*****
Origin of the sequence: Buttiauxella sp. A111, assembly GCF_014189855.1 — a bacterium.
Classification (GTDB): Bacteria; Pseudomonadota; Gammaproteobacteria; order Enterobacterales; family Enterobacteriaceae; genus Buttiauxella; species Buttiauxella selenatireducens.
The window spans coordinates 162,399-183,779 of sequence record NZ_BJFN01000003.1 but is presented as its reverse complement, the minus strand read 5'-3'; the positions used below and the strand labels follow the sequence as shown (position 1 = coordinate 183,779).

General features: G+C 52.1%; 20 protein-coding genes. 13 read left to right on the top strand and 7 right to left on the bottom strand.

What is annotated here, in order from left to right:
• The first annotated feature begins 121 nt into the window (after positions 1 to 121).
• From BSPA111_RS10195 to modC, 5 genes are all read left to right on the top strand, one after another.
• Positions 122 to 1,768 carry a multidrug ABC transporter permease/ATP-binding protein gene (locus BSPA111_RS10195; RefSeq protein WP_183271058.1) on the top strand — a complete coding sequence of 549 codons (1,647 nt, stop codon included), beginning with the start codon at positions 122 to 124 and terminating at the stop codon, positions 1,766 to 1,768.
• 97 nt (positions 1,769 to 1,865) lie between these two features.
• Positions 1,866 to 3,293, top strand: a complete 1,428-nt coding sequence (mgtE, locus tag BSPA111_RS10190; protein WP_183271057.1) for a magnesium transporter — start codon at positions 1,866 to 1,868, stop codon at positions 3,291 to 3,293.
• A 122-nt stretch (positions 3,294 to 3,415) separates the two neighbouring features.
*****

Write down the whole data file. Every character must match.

Origin of the sequence: Buttiauxella sp. A111, assembly GCF_014189855.1 — a bacterium.
Classification (GTDB): Bacteria; Pseudomonadota; Gammaproteobacteria; order Enterobacterales; family Enterobacteriaceae; genus Buttiauxella; species Buttiauxella selenatireducens.
The window spans coordinates 162,399-183,779 of sequence record NZ_BJFN01000003.1 but is presented as its reverse complement, the minus strand read 5'-3'; the positions used below and the strand labels follow the sequence as shown (position 1 = coordinate 183,779).

General features: G+C 52.1%; 20 protein-coding genes. 13 read left to right on the top strand and 7 right to left on the bottom strand.

What is annotated here, in order from left to right:
• The first annotated feature begins 121 nt into the window (after positions 1 to 121).
• From BSPA111_RS10195 to modC, 5 genes are all read left to right on the top strand, one after another.
• Positions 122 to 1,768 carry a multidrug ABC transporter permease/ATP-binding protein gene (locus BSPA111_RS10195; RefSeq protein WP_183271058.1) on the top strand — a complete coding sequence of 549 codons (1,647 nt, stop codon included), beginning with the start codon at positions 122 to 124 and terminating at the stop codon, positions 1,766 to 1,768.
• 97 nt (positions 1,769 to 1,865) lie between these two features.
• Positions 1,866 to 3,293, top strand: a complete 1,428-nt coding sequence (mgtE, locus tag BSPA111_RS10190; protein WP_183271057.1) for a magnesium transporter — start codon at positions 1,866 to 1,868, stop codon at positions 3,291 to 3,293.
• A 122-nt stretch (positions 3,294 to 3,415) separates the two neighbouring features.